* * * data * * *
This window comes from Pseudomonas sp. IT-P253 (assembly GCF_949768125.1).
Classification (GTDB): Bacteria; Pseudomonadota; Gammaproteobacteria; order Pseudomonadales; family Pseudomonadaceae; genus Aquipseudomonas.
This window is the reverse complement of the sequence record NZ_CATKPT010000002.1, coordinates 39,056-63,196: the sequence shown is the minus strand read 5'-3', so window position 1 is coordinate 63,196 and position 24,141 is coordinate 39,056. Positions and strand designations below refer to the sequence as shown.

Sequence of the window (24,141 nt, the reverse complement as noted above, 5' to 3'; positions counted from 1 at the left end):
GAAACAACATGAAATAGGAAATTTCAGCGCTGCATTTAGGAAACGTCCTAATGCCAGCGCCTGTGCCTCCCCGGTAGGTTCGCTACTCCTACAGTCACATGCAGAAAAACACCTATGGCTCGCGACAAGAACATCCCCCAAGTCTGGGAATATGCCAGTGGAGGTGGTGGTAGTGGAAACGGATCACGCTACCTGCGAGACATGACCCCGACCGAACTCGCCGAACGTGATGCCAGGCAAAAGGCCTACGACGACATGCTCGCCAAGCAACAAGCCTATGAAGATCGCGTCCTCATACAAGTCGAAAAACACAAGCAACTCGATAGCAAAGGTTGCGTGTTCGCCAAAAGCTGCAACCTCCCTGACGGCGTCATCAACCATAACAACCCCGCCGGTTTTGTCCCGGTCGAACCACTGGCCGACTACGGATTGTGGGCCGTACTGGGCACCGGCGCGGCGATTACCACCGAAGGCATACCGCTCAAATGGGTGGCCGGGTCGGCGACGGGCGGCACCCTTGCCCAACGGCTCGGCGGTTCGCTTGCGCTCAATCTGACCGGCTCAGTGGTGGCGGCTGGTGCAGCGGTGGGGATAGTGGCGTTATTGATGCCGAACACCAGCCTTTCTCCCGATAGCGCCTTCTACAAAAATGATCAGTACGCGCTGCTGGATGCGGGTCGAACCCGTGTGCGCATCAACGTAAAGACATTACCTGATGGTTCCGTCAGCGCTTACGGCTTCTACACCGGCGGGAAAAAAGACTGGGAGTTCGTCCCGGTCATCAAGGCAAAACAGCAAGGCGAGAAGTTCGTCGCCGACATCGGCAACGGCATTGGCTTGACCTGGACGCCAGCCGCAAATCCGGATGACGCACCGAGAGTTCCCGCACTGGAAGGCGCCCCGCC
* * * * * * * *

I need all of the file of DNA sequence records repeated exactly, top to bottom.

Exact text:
This window comes from Pseudomonas sp. IT-P253 (assembly GCF_949768125.1).
Classification (GTDB): Bacteria; Pseudomonadota; Gammaproteobacteria; order Pseudomonadales; family Pseudomonadaceae; genus Aquipseudomonas.
This window is the reverse complement of the sequence record NZ_CATKPT010000002.1, coordinates 39,056-63,196: the sequence shown is the minus strand read 5'-3', so window position 1 is coordinate 63,196 and position 24,141 is coordinate 39,056. Positions and strand designations below refer to the sequence as shown.

Sequence of the window (24,141 nt, the reverse complement as noted above, 5' to 3'; positions counted from 1 at the left end):
GAAACAACATGAAATAGGAAATTTCAGCGCTGCATTTAGGAAACGTCCTAATGCCAGCGCCTGTGCCTCCCCGGTAGGTTCGCTACTCCTACAGTCACATGCAGAAAAACACCTATGGCTCGCGACAAGAACATCCCCCAAGTCTGGGAATATGCCAGTGGAGGTGGTGGTAGTGGAAACGGATCACGCTACCTGCGAGACATGACCCCGACCGAACTCGCCGAACGTGATGCCAGGCAAAAGGCCTACGACGACATGCTCGCCAAGCAACAAGCCTATGAAGATCGCGTCCTCATACAAGTCGAAAAACACAAGCAACTCGATAGCAAAGGTTGCGTGTTCGCCAAAAGCTGCAACCTCCCTGACGGCGTCATCAACCATAACAACCCCGCCGGTTTTGTCCCGGTCGAACCACTGGCCGACTACGGATTGTGGGCCGTACTGGGCACCGGCGCGGCGATTACCACCGAAGGCATACCGCTCAAATGGGTGGCCGGGTCGGCGACGGGCGGCACCCTTGCCCAACGGCTCGGCGGTTCGCTTGCGCTCAATCTGACCGGCTCAGTGGTGGCGGCTGGTGCAGCGGTGGGGATAGTGGCGTTATTGATGCCGAACACCAGCCTTTCTCCCGATAGCGCCTTCTACAAAAATGATCAGTACGCGCTGCTGGATGCGGGTCGAACCCGTGTGCGCATCAACGTAAAGACATTACCTGATGGTTCCGTCAGCGCTTACGGCTTCTACACCGGCGGGAAAAAAGACTGGGAGTTCGTCCCGGTCATCAAGGCAAAACAGCAAGGCGAGAAGTTCGTCGCCGACATCGGCAACGGCATTGGCTTGACCTGGACGCCAGCCGCAAATCCGGATGACGCACCGAGAGTTCCCGCACTGGAAGGCGCCCCGCC